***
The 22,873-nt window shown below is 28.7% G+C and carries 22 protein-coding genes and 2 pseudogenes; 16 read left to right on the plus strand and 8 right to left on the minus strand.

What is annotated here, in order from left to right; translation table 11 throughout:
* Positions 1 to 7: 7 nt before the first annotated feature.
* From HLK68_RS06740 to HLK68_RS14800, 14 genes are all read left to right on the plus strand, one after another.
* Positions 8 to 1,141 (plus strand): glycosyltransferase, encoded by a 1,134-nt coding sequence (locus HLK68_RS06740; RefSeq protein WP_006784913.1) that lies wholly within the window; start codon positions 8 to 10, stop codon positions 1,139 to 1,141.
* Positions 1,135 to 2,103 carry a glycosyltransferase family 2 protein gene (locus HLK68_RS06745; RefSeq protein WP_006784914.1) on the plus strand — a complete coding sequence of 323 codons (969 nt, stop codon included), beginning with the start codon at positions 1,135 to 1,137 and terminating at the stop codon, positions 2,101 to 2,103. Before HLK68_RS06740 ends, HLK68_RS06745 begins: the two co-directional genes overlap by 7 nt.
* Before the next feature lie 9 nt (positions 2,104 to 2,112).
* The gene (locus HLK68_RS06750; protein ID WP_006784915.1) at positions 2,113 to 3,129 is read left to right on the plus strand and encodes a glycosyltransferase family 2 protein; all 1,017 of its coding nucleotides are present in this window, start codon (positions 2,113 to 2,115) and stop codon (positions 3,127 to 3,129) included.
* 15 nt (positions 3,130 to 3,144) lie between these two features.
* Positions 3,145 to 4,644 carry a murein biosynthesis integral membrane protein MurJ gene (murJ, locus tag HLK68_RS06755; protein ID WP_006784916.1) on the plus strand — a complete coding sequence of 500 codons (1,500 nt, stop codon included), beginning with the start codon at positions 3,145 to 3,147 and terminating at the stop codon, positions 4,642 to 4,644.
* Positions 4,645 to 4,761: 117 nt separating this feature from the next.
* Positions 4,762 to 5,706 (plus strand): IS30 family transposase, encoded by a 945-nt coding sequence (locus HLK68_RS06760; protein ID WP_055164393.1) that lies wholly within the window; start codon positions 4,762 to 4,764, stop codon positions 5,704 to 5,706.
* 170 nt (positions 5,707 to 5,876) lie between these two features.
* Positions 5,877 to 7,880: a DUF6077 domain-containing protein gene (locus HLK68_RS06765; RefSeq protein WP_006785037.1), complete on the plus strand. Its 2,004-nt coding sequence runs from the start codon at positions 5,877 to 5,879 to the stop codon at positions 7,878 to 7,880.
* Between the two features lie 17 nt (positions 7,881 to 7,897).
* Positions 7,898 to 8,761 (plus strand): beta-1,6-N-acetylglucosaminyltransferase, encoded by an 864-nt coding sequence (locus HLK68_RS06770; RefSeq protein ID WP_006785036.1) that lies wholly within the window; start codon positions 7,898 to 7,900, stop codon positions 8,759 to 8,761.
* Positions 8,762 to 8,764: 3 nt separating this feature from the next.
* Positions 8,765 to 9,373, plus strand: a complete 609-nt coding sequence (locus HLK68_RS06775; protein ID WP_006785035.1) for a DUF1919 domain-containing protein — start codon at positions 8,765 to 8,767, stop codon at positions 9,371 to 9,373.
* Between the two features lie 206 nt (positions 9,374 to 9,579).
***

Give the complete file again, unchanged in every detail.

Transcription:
The 22,873-nt window shown below is 28.7% G+C and carries 22 protein-coding genes and 2 pseudogenes; 16 read left to right on the plus strand and 8 right to left on the minus strand.

What is annotated here, in order from left to right; translation table 11 throughout:
* Positions 1 to 7: 7 nt before the first annotated feature.
* From HLK68_RS06740 to HLK68_RS14800, 14 genes are all read left to right on the plus strand, one after another.
* Positions 8 to 1,141 (plus strand): glycosyltransferase, encoded by a 1,134-nt coding sequence (locus HLK68_RS06740; RefSeq protein WP_006784913.1) that lies wholly within the window; start codon positions 8 to 10, stop codon positions 1,139 to 1,141.
* Positions 1,135 to 2,103 carry a glycosyltransferase family 2 protein gene (locus HLK68_RS06745; RefSeq protein WP_006784914.1) on the plus strand — a complete coding sequence of 323 codons (969 nt, stop codon included), beginning with the start codon at positions 1,135 to 1,137 and terminating at the stop codon, positions 2,101 to 2,103. Before HLK68_RS06740 ends, HLK68_RS06745 begins: the two co-directional genes overlap by 7 nt.
* Before the next feature lie 9 nt (positions 2,104 to 2,112).
* The gene (locus HLK68_RS06750; protein ID WP_006784915.1) at positions 2,113 to 3,129 is read left to right on the plus strand and encodes a glycosyltransferase family 2 protein; all 1,017 of its coding nucleotides are present in this window, start codon (positions 2,113 to 2,115) and stop codon (positions 3,127 to 3,129) included.
* 15 nt (positions 3,130 to 3,144) lie between these two features.
* Positions 3,145 to 4,644 carry a murein biosynthesis integral membrane protein MurJ gene (murJ, locus tag HLK68_RS06755; protein ID WP_006784916.1) on the plus strand — a complete coding sequence of 500 codons (1,500 nt, stop codon included), beginning with the start codon at positions 3,145 to 3,147 and terminating at the stop codon, positions 4,642 to 4,644.
* Positions 4,645 to 4,761: 117 nt separating this feature from the next.
* Positions 4,762 to 5,706 (plus strand): IS30 family transposase, encoded by a 945-nt coding sequence (locus HLK68_RS06760; protein ID WP_055164393.1) that lies wholly within the window; start codon positions 4,762 to 4,764, stop codon positions 5,704 to 5,706.
* 170 nt (positions 5,707 to 5,876) lie between these two features.
* Positions 5,877 to 7,880: a DUF6077 domain-containing protein gene (locus HLK68_RS06765; RefSeq protein WP_006785037.1), complete on the plus strand. Its 2,004-nt coding sequence runs from the start codon at positions 5,877 to 5,879 to the stop codon at positions 7,878 to 7,880.
* Between the two features lie 17 nt (positions 7,881 to 7,897).
* Positions 7,898 to 8,761 (plus strand): beta-1,6-N-acetylglucosaminyltransferase, encoded by an 864-nt coding sequence (locus HLK68_RS06770; RefSeq protein ID WP_006785036.1) that lies wholly within the window; start codon positions 7,898 to 7,900, stop codon positions 8,759 to 8,761.
* Positions 8,762 to 8,764: 3 nt separating this feature from the next.
* Positions 8,765 to 9,373, plus strand: a complete 609-nt coding sequence (locus HLK68_RS06775; protein ID WP_006785035.1) for a DUF1919 domain-containing protein — start codon at positions 8,765 to 8,767, stop codon at positions 9,371 to 9,373.
* Between the two features lie 206 nt (positions 9,374 to 9,579).